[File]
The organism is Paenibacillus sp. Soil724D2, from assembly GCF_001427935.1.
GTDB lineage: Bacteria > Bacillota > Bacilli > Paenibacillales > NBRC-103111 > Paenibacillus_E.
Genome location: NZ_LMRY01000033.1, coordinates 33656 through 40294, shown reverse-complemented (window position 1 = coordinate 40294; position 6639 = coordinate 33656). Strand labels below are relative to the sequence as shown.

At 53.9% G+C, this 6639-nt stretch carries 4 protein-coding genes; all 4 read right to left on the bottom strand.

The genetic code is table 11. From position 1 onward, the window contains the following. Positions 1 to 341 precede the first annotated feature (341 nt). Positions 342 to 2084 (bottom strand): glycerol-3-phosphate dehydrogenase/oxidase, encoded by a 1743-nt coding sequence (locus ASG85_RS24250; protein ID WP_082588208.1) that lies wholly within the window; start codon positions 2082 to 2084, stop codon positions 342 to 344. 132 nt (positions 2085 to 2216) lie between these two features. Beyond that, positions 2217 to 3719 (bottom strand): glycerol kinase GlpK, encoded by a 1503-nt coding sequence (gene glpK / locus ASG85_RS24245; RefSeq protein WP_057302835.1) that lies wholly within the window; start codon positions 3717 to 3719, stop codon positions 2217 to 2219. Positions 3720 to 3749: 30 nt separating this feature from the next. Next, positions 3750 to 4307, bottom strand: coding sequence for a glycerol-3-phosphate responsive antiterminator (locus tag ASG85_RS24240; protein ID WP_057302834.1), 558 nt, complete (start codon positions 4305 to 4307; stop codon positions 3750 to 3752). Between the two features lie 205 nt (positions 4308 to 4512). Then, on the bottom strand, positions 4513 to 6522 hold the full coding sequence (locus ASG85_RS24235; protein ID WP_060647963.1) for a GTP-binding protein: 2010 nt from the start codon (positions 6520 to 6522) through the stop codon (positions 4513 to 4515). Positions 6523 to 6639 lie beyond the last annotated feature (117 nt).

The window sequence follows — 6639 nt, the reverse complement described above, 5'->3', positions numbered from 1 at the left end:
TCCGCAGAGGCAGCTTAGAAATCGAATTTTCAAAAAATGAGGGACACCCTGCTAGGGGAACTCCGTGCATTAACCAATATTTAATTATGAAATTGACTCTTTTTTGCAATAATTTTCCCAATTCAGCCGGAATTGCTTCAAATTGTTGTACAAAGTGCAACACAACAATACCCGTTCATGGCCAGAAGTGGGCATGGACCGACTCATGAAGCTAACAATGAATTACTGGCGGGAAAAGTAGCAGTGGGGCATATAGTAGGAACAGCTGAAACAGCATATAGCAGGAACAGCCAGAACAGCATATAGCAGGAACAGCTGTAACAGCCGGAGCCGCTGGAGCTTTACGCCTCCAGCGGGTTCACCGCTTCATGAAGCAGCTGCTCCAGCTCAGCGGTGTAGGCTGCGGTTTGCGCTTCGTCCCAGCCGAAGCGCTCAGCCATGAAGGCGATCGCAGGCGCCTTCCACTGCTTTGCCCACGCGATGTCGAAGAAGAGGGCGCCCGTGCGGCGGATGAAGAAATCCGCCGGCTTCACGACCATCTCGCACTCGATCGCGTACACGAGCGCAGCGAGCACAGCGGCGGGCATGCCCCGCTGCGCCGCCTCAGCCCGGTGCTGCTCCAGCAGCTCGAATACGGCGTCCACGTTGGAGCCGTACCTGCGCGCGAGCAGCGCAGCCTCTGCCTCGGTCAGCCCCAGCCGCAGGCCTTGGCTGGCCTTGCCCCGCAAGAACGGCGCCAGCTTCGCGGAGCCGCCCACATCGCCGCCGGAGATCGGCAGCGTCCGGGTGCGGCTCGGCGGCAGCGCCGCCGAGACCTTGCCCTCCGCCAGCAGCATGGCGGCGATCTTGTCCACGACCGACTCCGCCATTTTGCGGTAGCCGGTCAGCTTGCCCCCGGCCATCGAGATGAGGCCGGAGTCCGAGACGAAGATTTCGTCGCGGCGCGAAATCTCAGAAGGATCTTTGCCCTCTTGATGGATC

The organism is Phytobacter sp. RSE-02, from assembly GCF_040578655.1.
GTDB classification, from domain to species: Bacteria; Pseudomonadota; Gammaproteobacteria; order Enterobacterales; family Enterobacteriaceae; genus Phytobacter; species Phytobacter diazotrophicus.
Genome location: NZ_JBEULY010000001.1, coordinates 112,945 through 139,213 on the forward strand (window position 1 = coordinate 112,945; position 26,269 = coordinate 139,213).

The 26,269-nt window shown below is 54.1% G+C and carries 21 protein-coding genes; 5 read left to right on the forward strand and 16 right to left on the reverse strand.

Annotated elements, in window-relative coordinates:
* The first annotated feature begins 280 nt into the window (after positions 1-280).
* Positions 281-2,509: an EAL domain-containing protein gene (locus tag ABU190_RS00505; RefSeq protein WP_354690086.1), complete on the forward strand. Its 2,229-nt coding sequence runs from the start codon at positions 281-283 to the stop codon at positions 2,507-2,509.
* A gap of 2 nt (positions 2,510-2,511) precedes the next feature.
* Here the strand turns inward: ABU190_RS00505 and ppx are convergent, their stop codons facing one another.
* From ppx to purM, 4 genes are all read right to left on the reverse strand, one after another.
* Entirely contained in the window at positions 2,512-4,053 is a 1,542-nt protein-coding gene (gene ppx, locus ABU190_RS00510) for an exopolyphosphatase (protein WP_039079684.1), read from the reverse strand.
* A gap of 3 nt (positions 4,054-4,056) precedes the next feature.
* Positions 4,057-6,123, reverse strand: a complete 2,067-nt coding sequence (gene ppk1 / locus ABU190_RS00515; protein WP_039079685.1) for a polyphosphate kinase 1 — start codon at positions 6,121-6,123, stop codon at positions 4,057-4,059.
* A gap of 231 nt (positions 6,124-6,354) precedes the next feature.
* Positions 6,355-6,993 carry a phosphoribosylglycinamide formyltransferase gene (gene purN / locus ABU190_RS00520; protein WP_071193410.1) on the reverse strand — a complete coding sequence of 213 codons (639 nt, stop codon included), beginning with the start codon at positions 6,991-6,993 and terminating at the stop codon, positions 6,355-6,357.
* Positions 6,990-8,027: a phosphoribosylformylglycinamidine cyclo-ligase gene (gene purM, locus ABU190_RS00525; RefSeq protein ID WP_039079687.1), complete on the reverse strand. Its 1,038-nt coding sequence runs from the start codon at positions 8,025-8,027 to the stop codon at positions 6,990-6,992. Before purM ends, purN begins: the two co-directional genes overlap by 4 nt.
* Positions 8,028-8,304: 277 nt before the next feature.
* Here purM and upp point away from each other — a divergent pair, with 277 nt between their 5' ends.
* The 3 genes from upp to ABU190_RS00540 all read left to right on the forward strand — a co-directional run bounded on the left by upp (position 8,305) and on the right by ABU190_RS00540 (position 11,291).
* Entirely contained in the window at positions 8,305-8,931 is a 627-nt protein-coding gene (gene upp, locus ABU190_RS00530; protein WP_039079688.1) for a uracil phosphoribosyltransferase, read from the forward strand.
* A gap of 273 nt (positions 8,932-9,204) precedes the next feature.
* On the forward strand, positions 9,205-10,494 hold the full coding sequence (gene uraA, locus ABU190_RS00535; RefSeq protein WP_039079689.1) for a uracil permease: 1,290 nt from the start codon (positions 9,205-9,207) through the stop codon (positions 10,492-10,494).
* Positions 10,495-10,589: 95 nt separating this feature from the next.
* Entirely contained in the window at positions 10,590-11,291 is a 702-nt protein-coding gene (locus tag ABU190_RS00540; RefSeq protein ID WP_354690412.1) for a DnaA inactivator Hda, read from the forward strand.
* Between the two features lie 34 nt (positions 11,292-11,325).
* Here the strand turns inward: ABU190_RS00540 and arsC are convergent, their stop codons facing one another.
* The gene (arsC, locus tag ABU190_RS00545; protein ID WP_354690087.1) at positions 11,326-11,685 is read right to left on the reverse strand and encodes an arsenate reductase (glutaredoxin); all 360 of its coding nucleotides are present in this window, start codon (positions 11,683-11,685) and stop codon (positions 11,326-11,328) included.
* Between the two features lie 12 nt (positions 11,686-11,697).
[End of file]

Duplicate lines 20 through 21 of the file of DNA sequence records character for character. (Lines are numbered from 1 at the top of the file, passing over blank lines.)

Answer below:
* Positions 4,057-6,123, reverse strand: a complete 2,067-nt coding sequence (gene ppk1 / locus ABU190_RS00515; protein WP_039079685.1) for a polyphosphate kinase 1 — start codon at positions 6,121-6,123, stop codon at positions 4,057-4,059.
* A gap of 231 nt (positions 6,124-6,354) precedes the next feature.